by Craig McLellan, Founder and CEO
The approach companies have taken to planning for disasters has quickly become obsolete as the interconnectedness between business systems has increased.
While it may be a cliché, it is true that the best disaster to deal with is the one that never happened. You can experience this in one of two ways; you can cross your fingers and hope the law of averages in on your side or you can adjust your optics and look at a disaster as a design flaw.
Let’s use the analog of car design. With the establishment of freeways car manufacturers started building faster cars capable of traveling long distances. These cars needed to be large enough to protect the occupants during a collision. As the cost of car ownership increased manufacturers started building lighter, smaller cars. These smaller cars lacked protection associated with size but instead of building more hospitals along the freeways the manufacturers started to innovate within their designs. A crumple zone within a car’s body couldn’t be planned after market – it needs to be part of the inherent design to the point where the typical user doesn’t even know it’s there. Today, we take these features, along with a multitude of other functions for granted but when it comes to our computing infrastructure we spend too much time trying to get an application out the door with no regard to how to avoid injury at high speed.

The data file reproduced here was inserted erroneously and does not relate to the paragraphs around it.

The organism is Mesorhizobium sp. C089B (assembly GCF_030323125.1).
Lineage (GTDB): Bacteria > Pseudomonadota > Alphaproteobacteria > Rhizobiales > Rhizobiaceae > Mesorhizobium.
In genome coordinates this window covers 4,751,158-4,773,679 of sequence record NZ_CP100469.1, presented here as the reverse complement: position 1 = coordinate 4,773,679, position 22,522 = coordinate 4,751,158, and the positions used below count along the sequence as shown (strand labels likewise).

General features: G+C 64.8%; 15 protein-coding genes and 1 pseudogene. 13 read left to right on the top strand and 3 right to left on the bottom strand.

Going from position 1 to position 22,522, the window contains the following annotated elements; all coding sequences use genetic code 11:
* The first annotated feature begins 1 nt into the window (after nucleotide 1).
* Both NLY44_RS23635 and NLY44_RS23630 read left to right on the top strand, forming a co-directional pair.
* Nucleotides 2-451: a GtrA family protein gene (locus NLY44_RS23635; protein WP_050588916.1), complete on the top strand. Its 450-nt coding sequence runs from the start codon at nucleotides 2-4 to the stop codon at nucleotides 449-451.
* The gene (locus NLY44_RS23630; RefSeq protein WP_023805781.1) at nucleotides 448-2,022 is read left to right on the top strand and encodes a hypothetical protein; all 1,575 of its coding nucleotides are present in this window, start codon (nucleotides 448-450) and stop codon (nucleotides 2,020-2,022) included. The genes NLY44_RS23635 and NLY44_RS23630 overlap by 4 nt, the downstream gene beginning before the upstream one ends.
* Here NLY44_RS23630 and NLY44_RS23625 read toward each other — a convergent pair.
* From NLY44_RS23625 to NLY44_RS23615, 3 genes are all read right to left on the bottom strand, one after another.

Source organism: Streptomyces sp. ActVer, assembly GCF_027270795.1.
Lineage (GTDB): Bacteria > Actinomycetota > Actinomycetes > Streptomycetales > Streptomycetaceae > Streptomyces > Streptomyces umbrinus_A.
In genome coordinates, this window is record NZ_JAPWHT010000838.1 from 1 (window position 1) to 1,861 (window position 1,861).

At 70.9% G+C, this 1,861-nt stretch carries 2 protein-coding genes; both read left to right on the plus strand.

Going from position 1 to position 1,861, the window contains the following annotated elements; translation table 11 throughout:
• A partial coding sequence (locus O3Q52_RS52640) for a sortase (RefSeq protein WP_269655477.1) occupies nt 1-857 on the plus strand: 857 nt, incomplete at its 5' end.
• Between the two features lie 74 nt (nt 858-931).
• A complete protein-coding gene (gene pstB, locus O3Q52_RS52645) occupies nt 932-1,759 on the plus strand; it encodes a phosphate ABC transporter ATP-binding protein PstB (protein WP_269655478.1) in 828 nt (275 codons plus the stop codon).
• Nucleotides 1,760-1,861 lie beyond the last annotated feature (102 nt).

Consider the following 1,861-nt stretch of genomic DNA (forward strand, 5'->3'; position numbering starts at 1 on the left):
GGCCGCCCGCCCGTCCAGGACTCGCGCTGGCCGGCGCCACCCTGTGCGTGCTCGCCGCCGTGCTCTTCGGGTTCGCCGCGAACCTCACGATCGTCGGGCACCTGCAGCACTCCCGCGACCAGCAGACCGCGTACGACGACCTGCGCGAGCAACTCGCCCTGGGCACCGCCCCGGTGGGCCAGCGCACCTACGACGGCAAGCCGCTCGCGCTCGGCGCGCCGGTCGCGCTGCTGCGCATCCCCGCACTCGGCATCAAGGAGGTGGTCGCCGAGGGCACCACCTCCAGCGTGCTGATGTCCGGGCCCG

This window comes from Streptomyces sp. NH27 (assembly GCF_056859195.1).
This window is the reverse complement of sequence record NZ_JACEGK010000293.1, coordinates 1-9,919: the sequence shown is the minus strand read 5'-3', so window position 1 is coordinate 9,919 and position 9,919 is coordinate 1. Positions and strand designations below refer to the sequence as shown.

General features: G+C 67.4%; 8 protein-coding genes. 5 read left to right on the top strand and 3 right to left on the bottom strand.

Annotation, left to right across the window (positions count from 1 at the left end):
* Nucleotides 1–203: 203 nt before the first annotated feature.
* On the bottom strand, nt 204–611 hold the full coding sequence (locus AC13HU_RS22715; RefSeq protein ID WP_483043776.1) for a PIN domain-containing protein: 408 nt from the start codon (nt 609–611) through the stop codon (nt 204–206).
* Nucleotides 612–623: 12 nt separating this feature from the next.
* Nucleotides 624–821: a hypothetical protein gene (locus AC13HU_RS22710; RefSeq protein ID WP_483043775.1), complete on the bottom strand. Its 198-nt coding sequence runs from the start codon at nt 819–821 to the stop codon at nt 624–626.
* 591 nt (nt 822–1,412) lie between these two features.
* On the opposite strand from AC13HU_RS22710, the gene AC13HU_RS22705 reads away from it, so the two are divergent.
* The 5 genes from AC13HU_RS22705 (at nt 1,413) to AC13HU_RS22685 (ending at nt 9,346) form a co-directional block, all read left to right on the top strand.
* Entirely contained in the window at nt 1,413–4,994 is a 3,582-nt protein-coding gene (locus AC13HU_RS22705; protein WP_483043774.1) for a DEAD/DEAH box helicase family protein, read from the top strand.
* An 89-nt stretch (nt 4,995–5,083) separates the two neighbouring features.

Companies on the forefront of Disaster Recovery are focusing on addressing the disaster before it happens. Whether the disaster is Catastrophic or Clinical in nature there are a variety of steps a company can take to reduce their risks. The key step to this new approach is to focus on the architectural availability during the application development and deployment phases. The survivability of an application or its entire ecosystem is MUCH easier to address during its development; API and Web Service layers can be written to tolerate latency and interruption and data replication techniques can be built into the application itself. Even simple recovery techniques such as the automated removal of corrupt data can have a big impact on the availability of a company’s critical applications